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Sci Rep. 2018 May 30;8(1):8382. doi: 10.1038/s41598-018-26640-w.

Stability and reproducibility of proteomic profiles measured with an aptamer-based platform.

Author information

1
Channing Division of Network Medicine, Department of Medicine, Brigham and Women's Hospital and Harvard Medical School, Boston, MA, USA. claire.kim@channing.harvard.edu.
2
Department of Epidemiology, Harvard T.H. Chan School of Public Health, Boston, MA, USA. claire.kim@channing.harvard.edu.
3
Channing Division of Network Medicine, Department of Medicine, Brigham and Women's Hospital and Harvard Medical School, Boston, MA, USA.
4
Department of Epidemiology, Harvard T.H. Chan School of Public Health, Boston, MA, USA.
5
Department of Cancer Epidemiology, H. Lee Moffitt Cancer Center and Research Institute, Tampa, FL, USA.
6
Department of Nutrition, Harvard T.H. Chan School of Public Health, Boston, MA, USA.
7
Genomics, Proteomics, Bioinformatics, and Systems Biology Center and Division of Interdisciplinary Medicine and Biotechnology, Beth Israel Deaconess Medical Center and Harvard Medical School, Boston, MA, USA.
8
Cancer Proteomics Core, Dana Farber/Harvard Cancer Center, Boston, MA, USA.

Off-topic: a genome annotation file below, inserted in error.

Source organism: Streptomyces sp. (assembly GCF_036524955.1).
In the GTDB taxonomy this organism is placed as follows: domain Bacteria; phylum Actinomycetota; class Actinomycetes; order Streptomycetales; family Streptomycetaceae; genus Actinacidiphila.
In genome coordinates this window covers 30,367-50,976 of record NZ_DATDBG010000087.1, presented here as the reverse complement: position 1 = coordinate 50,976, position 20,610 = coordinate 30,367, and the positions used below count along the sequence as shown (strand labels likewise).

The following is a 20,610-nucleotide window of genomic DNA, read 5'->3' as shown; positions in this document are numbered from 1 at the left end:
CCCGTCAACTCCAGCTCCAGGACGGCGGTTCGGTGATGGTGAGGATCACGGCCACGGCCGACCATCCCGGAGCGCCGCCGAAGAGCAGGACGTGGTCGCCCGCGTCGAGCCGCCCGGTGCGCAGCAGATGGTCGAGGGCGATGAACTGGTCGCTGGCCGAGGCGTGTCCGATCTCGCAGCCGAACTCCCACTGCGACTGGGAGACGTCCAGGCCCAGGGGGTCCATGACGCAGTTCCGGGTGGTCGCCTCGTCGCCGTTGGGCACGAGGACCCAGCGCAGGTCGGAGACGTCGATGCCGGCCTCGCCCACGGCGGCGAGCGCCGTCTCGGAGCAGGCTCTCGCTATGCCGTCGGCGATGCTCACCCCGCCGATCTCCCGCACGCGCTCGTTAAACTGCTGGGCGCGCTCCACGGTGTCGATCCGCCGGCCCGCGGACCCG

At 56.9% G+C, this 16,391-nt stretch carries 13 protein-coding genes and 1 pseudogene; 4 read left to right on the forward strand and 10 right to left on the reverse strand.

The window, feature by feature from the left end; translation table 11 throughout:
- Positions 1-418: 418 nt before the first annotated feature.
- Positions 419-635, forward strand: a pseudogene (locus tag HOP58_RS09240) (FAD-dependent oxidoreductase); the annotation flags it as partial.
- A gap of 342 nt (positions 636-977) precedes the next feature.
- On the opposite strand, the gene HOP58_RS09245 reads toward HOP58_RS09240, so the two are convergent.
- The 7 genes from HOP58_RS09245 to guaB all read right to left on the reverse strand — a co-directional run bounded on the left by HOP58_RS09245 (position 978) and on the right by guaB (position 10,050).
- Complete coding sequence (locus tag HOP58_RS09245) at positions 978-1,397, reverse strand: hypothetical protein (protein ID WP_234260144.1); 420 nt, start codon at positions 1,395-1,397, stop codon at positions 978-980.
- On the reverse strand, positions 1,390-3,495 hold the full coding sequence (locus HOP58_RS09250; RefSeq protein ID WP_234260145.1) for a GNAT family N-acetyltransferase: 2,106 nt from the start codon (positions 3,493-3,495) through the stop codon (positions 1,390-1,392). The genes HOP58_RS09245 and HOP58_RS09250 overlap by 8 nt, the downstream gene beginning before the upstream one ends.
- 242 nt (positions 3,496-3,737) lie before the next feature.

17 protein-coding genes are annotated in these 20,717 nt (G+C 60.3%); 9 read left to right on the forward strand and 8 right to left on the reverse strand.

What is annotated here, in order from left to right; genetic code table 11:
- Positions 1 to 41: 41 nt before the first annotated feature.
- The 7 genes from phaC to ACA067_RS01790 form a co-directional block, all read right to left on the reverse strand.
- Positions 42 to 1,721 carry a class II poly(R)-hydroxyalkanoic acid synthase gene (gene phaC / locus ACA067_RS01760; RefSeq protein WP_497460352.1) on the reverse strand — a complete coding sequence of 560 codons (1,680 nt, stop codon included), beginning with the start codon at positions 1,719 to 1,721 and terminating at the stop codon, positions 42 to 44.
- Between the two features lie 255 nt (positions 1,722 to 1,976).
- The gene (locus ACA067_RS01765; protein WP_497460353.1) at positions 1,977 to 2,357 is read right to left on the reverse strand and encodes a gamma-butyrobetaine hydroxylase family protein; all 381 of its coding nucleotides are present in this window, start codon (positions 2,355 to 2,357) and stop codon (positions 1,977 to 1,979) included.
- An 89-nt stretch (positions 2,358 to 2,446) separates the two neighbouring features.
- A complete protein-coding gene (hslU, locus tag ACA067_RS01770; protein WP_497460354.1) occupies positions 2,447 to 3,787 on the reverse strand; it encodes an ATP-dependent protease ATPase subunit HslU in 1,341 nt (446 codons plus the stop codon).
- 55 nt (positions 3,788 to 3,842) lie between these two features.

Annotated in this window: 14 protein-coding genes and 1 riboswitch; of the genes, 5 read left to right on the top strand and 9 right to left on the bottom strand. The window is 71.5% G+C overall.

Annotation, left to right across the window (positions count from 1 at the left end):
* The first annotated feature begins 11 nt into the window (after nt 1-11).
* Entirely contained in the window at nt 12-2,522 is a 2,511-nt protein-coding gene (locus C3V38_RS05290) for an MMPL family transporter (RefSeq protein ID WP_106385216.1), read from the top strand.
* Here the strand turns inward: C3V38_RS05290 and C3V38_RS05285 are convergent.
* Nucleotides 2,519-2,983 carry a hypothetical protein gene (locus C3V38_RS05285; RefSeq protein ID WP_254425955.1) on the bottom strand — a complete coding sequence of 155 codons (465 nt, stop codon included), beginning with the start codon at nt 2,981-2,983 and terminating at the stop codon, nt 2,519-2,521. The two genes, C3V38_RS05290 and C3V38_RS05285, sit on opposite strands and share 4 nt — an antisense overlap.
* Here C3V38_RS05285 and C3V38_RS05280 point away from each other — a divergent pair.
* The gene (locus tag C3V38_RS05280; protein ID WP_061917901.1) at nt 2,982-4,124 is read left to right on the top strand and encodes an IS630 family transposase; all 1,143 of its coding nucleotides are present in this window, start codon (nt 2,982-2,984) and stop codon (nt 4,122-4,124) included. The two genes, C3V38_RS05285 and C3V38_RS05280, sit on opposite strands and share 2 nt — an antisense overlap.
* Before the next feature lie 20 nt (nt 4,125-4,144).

9
VA Boston Healthcare System, Boston, MA, USA.
10
Division of Gastroenterology, Massachusetts General Hospital and Harvard Medical School, Boston, MA, USA.

Abstract

The feasibility of SOMAscan, a multiplex, high sensitivity proteomics platform, for use in studies using archived plasma samples has not yet been assessed. We quantified 1,305 proteins from plasma samples donated by 16 Nurses' Health Study (NHS) participants, 40 NHSII participants, and 12 local volunteers. We assessed assay reproducibility using coefficients of variation (CV) from duplicate samples and intra-class correlation coefficients (ICC) and Spearman correlation coefficients (r) of samples processed (i.e., centrifuged and aliquoted into separate components) immediately, 24, and 48 hours after collection, as well as those of samples collected from the same individuals 1 year apart. CVs were <20% for 99% of proteins overall and <10% for 92% of proteins in heparin samples compared to 66% for EDTA samples. We observed ICC or Spearman r (comparing immediate vs. 24-hour delayed processing) ≥0.75 for 61% of proteins, with some variation by anticoagulant (56% for heparin and 70% for EDTA) and protein class (ranging from 49% among kinases to 83% among hormones). Within-person stability over 1 year was good (ICC or Spearman r ≥ 0.4) for 91% of proteins. These results demonstrate the feasibility of SOMAscan for analyses of archived plasma samples.

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